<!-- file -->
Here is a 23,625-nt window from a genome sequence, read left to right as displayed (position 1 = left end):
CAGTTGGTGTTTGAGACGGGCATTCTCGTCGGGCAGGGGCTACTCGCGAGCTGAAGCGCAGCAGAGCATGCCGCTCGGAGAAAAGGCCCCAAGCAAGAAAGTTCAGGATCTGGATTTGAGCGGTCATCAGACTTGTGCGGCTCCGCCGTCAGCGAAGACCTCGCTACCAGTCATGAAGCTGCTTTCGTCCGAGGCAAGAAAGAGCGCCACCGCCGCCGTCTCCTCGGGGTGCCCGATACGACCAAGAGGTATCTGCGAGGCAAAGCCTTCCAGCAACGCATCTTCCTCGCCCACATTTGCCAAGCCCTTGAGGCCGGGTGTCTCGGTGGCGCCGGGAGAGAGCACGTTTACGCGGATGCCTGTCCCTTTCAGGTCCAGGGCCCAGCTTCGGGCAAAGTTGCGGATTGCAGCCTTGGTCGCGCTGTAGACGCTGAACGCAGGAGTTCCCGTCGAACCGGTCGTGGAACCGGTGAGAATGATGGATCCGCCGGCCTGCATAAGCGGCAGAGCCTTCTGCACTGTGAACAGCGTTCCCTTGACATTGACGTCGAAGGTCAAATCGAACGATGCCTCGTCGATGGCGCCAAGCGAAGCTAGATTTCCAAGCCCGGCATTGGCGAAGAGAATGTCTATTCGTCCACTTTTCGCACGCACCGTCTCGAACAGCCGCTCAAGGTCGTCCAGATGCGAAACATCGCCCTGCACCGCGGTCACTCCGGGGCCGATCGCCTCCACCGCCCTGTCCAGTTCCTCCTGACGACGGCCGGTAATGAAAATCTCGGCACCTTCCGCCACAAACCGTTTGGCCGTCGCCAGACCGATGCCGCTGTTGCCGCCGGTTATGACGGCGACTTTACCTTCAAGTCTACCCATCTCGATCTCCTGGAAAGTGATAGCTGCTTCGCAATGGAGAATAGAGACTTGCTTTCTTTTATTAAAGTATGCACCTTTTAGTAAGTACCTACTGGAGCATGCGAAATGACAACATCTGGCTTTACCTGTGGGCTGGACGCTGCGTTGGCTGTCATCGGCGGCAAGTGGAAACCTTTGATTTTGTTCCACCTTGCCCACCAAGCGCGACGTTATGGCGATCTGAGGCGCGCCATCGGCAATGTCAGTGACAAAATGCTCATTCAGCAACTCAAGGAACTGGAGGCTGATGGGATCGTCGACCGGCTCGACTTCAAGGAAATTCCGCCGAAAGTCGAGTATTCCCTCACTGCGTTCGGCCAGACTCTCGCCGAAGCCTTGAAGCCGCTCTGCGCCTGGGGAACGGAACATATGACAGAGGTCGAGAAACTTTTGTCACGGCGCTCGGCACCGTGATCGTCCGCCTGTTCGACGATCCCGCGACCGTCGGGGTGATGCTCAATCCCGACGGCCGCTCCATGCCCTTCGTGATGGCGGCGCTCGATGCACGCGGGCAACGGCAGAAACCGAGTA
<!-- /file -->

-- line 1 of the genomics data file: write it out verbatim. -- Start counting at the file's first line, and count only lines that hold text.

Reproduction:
Here is a 23,625-nt window from a genome sequence, read left to right as displayed (position 1 = left end):